Yorkshire has never felt at home for double Olympic champion Alistair Brownlee.
The British star triathlete was at a training camp 5,000 miles away as Foreign Secretary on Monday Dominic Raab instructed British overseas travelers to “come home now while you still can”.
Brownlee, in the US with brother Jonny, was in the Olympic bubble and pursued his dream in the water and on land as before before winning gold in London and Rio.
Since the Olympic bosses insisted that no decision about the games be made for another month, the couple continued to plow.
Even private concerns that he had gotten a little too close to comfort himself Corona virus Hotspot, when he started in Spain earlier this month, could not derail him.
This is the Olympic athlete’s absolute commitment and explains why Tuesday’s shift didn’t come too early for anyone who wants to be big in Japan.
Brownlee said, “Jonny and I were training in New Mexico when the call was made.
“When we heard that it was switched off, we got confused with the Foreign Office’s advice to get home quickly. It was not easy to get a flight and we started to get a little stressed out.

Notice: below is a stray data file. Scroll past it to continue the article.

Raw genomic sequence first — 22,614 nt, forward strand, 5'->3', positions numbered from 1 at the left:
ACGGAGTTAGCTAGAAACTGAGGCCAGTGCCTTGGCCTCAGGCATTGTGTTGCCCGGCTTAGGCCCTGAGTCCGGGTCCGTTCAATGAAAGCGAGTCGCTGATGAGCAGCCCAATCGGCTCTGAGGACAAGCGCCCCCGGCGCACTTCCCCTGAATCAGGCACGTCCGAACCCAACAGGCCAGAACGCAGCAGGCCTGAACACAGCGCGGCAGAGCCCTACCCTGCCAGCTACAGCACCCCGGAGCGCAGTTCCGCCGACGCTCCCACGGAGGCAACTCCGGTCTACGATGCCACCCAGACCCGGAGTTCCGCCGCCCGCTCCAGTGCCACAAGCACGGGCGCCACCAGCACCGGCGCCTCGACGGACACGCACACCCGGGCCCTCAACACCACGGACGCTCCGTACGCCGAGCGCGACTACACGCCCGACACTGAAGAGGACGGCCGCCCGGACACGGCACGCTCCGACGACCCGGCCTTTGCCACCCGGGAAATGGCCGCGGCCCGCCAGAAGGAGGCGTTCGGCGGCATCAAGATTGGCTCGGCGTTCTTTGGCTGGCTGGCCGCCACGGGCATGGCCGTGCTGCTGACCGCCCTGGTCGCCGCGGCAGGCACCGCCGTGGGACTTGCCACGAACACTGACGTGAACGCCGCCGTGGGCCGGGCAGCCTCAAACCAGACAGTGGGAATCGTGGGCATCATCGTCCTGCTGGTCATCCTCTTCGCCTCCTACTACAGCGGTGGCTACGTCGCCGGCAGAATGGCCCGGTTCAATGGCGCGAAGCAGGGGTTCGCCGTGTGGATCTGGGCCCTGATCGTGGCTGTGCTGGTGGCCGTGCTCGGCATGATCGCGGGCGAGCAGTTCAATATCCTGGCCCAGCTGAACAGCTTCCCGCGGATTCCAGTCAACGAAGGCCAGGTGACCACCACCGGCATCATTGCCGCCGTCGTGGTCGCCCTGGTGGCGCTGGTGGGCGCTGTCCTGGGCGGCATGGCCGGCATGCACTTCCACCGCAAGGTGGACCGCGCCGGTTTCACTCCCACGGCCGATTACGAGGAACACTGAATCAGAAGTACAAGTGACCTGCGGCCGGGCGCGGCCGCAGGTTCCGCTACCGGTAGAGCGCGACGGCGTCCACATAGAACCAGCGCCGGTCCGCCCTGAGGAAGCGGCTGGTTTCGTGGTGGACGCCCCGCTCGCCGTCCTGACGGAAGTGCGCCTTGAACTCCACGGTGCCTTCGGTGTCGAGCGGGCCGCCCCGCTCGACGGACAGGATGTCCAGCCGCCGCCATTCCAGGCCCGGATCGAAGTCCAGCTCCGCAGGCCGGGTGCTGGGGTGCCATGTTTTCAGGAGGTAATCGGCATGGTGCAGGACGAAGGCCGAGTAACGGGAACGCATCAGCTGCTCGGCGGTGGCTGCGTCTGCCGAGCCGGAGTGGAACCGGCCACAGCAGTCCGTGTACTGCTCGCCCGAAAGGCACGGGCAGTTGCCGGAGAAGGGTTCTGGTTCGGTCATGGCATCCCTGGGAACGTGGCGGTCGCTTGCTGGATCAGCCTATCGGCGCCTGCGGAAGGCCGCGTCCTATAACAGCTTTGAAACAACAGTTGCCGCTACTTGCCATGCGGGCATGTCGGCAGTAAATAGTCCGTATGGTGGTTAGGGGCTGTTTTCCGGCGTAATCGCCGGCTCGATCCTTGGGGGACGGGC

“Luckily we made it back, but if they hadn’t been moved we would have gotten stuck there.
“Another month,” he added, “would have made things a lot worse.”
“People would inevitably take health risks to exercise and increase the likelihood of being exposed to the virus.
“In fairness, the situation with the IOC is changing so quickly. What was going on today seemed unimaginable two weeks ago. “
The 31-year-old huddled at home and started a phase of isolation to make absolutely sure that he hadn’t brought anything undesirable with him.
“This pandemic is obviously so much bigger and more serious than the sport,” he added.
“The Olympics are a huge event, but this is a time when you don’t focus too much on sports, take your foot off the gas, and do the best for everyone by making sure you don’t spread the virus. “
“We can talk all day about whether an Olympiad would have spread it more in three months or not. Ultimately, we don’t know.
“But when so many people lose their lives or are about to lose their lives, that’s the principle, isn’t it?”
“We primarily have to save lives. Every resource that can possibly fight this virus must be used. “
Brownlee admits that he was “obviously concerned” at the Umbria Duathlon on the first weekend of this month, since the crisis has escalated since then.
“I didn’t show any symptoms, so I think I’m pretty sure about the actual infection,” he said. “But after I return, I will try to be as isolated as possible for a while, just to make sure I don’t develop any.”